National Beat Reporter
On Jan. 10, Governor Gavin Newsom released his proposal for California’s 2020-2021 budget plan. Of the many things Newsom allocated money to, including addressing the healthcare affordability crisis and education expenditures, one of the most prominent points of the plan was the over one billion dollars set aside to combat the homelessness crisis in California.
As of January 2018, the U.S. Department of Housing and Urban Development (HUD) reported that California had nearly 130,000 homeless civilians, making California the state with the largest population of homeless people. A 2019 report released by HUD stated that the rest of the country actually saw a decrease in homelessness, but the chronic rate of homelessness in the west — specifically California and Oregon — offset the nation wide decrease.
The budget allocates $750 million to a new California Access to Housing and Services Fund to address behavioral health needs that contribute to street homelessness. The Department of Social Services (DSS) will also be awarding funding to eligible counties to assist in reducing family homelessness.
Together, the DSS and the new service fund will aim at paying rent for individuals facing homelessness, add more dwelling units to certain regions, and help stabilize board and care facilities. The money will go directly to homeless service providers.
Part of Newsom’s proposed plan included an executive order requiring state agencies to take immediate action by the end of the month. They will make available a supply of 100 trailers that can be converted into temporary housing, effective immediately. He will also send out mobile health and social service clinics that homeless people would otherwise not have access to.
The executive order requires state and local governments to develop accountability metrics and release progress updates to ensure that progress is being made. Along with actions to reduce homelessness, Newsom called on the California Health and Human Services Agency to conduct a comprehensive study to unveil the root causes of homelessness and understand the situation in more depth.
Newsom himself has also set out on a week-long homelessness tour, visiting different counties to analyze their homeless population. In this tour he has visited homeless facilities, talked to board members of those facilities, and participated in homelessness outreach.
Homelessness is a problem that California has been tackling for years. Newsom signed 13 bills into law just in September of last year to combat the crisis. Newsom also called on the Trump administration for help and requested 50,000 additional Housing Choice and Veterans Affairs Supportive Housing Vouchers.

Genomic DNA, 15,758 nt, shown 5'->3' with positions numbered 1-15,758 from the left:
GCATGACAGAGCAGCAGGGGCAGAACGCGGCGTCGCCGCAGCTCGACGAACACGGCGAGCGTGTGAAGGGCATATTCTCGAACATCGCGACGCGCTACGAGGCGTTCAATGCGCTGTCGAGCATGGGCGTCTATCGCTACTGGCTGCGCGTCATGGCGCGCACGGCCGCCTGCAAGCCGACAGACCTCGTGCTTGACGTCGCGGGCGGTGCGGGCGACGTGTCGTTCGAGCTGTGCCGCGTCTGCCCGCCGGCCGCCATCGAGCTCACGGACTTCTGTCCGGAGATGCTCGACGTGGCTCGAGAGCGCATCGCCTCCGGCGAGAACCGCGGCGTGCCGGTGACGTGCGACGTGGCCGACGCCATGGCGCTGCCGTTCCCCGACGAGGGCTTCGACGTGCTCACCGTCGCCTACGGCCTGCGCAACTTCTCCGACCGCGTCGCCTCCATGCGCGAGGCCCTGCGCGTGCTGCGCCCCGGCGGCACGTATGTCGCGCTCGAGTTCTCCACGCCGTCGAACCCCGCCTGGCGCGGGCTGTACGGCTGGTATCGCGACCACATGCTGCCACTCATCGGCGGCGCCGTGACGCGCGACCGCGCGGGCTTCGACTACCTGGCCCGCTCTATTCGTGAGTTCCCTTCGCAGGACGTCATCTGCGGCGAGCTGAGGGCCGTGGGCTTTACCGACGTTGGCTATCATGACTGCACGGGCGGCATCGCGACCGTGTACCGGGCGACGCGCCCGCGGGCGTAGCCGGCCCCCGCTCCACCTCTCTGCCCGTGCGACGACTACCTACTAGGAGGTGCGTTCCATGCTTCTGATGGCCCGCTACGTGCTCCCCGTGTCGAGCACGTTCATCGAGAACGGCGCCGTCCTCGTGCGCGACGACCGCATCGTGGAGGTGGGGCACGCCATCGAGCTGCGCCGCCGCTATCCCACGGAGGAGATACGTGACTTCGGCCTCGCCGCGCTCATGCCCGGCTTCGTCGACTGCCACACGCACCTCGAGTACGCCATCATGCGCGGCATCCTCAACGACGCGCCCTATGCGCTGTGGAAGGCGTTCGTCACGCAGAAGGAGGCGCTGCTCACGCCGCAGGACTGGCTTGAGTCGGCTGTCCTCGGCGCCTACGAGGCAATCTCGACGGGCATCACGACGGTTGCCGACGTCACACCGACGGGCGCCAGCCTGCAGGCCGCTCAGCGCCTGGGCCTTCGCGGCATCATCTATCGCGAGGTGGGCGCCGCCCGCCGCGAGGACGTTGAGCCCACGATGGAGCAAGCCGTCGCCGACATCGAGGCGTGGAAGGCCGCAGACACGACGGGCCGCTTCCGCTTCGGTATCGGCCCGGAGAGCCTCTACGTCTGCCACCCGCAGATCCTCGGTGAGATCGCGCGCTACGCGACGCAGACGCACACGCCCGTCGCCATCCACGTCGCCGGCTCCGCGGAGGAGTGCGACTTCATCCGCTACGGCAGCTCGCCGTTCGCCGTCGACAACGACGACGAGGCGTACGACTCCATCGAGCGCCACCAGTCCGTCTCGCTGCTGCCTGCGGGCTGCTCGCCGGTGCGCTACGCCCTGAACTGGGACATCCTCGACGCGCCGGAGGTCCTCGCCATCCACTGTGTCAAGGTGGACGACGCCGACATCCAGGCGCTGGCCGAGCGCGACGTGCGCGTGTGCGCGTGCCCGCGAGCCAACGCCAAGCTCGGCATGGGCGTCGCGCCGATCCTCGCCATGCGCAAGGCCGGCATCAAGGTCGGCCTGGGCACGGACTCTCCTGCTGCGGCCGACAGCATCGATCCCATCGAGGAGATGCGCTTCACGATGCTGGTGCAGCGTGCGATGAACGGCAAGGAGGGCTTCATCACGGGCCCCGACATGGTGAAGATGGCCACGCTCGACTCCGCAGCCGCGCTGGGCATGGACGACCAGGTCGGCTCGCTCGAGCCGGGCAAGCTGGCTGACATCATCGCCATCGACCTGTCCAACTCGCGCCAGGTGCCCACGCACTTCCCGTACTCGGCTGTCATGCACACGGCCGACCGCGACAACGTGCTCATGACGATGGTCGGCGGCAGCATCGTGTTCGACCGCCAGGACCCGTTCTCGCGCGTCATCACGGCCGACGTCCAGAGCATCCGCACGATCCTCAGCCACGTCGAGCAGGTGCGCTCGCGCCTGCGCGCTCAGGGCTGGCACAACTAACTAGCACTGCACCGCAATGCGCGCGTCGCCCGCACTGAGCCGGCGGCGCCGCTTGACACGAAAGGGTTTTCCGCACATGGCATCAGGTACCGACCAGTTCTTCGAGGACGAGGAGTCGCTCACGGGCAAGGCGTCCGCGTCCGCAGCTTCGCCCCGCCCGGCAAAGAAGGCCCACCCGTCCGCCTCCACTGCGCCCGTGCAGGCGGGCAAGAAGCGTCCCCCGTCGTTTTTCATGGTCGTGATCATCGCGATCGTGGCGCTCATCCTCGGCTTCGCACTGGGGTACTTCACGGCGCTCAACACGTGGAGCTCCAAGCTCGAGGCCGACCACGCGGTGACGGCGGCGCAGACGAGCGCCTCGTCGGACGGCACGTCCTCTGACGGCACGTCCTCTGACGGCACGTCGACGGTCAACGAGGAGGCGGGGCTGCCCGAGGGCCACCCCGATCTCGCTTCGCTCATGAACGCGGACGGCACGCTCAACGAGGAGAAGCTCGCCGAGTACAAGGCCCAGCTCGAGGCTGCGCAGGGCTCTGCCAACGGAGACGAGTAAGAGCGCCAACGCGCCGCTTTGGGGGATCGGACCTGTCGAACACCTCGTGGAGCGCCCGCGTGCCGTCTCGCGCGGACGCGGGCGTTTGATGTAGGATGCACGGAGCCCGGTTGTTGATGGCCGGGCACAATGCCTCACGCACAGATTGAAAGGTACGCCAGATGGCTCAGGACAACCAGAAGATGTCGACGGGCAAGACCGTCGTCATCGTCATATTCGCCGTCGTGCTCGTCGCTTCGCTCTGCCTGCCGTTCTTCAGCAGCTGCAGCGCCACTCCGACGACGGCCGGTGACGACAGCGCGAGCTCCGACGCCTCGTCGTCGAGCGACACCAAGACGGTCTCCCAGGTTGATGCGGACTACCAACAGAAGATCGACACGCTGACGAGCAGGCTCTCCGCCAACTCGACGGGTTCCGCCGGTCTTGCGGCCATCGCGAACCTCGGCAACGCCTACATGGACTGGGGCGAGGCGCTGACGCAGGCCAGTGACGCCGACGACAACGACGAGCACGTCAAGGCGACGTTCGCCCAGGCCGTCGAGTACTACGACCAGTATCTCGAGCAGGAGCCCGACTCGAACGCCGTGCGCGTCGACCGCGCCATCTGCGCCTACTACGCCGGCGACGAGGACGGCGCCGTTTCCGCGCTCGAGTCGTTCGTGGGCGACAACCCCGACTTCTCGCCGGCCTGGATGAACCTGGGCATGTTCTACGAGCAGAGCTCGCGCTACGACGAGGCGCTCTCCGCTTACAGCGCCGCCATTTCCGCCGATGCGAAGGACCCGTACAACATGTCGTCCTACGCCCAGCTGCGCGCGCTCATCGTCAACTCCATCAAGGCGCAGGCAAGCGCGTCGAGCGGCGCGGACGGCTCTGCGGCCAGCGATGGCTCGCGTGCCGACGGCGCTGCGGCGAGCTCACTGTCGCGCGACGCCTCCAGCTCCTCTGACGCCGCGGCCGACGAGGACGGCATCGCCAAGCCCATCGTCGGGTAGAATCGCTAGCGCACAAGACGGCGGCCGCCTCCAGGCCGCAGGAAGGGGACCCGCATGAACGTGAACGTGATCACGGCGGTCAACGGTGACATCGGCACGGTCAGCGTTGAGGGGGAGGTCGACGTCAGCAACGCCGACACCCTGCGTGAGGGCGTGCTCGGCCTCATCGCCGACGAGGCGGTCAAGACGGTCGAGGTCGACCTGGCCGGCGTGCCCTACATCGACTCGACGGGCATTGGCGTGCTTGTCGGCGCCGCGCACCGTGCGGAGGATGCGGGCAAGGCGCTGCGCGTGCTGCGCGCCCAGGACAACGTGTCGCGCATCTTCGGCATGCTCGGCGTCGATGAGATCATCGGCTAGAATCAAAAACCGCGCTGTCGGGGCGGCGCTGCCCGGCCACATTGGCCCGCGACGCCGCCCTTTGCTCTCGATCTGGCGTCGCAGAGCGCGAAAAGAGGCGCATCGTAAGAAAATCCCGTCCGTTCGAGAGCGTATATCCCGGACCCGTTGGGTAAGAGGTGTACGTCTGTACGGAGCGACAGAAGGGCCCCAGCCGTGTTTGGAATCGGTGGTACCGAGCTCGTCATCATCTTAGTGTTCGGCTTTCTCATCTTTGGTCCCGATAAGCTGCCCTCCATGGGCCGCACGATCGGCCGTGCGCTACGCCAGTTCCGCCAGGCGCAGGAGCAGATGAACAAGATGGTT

In the spin room at the Dec. 19 democratic debate, Governor Newsom slammed the Trump Administration for not taking the right steps to help fight this problem. “Housing and supportive services help solve homelessness. Housing first,” Newsom said. “There is a new director on the Interagency Council of Homelessness in the United States, appointed by Donald Trump, that says housing fourth. They’re not serious about this issue.”
Often butting heads with Democrat Newsom, the president blamed the homelessness “epidemic” on the democratic leaders of the state and did not look to other causes. In a tweet on Christmas of 2019, Trump wrote, “Governor Gavin N has done a really bad job on taking care of the homeless population in California.”
He also took a stab at Democratic speaker of the house, Nancy Pelosi, on Twitter the following day. “Nancy Pelosi’s District in California has rapidly become one of the worst anywhere in the U.S. when it come(s) to the homeless & crime. It has gotten so bad, so fast,” he tweeted. “She has lost total control and, along with her equally incompetent governor, Gavin Newsom, it is a very sad sight!”
Whoever or whatever is to blame for the vastly spreading homeless crisis, California is increasing effort to combat the issue. A January 2019 survey found that California’s homeless population grew by about 21,000 people, creating an increase of more than 16 percent.
“We have a crisis on our hands — and it must be addressed,” Newsom tweeted back in July.